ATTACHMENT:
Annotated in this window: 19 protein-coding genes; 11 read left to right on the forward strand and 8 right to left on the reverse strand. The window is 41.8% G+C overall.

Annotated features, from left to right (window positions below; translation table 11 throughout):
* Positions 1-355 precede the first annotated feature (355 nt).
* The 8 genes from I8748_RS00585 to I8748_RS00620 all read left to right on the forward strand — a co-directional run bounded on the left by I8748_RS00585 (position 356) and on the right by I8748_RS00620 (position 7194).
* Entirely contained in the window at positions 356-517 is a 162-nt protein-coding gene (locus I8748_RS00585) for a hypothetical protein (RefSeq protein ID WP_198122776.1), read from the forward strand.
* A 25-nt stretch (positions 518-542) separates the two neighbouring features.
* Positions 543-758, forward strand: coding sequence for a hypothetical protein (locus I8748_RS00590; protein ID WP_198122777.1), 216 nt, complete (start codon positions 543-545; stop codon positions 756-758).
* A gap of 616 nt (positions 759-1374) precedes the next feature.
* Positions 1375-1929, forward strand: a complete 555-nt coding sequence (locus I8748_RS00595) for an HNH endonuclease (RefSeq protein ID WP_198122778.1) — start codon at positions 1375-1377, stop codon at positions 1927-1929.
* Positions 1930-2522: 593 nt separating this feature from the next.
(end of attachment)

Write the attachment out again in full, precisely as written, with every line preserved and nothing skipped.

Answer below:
Annotated in this window: 19 protein-coding genes; 11 read left to right on the forward strand and 8 right to left on the reverse strand. The window is 41.8% G+C overall.

Annotated features, from left to right (window positions below; translation table 11 throughout):
* Positions 1-355 precede the first annotated feature (355 nt).
* The 8 genes from I8748_RS00585 to I8748_RS00620 all read left to right on the forward strand — a co-directional run bounded on the left by I8748_RS00585 (position 356) and on the right by I8748_RS00620 (position 7194).
* Entirely contained in the window at positions 356-517 is a 162-nt protein-coding gene (locus I8748_RS00585) for a hypothetical protein (RefSeq protein ID WP_198122776.1), read from the forward strand.
* A 25-nt stretch (positions 518-542) separates the two neighbouring features.
* Positions 543-758, forward strand: coding sequence for a hypothetical protein (locus I8748_RS00590; protein ID WP_198122777.1), 216 nt, complete (start codon positions 543-545; stop codon positions 756-758).
* A gap of 616 nt (positions 759-1374) precedes the next feature.
* Positions 1375-1929, forward strand: a complete 555-nt coding sequence (locus I8748_RS00595) for an HNH endonuclease (RefSeq protein ID WP_198122778.1) — start codon at positions 1375-1377, stop codon at positions 1927-1929.
* Positions 1930-2522: 593 nt separating this feature from the next.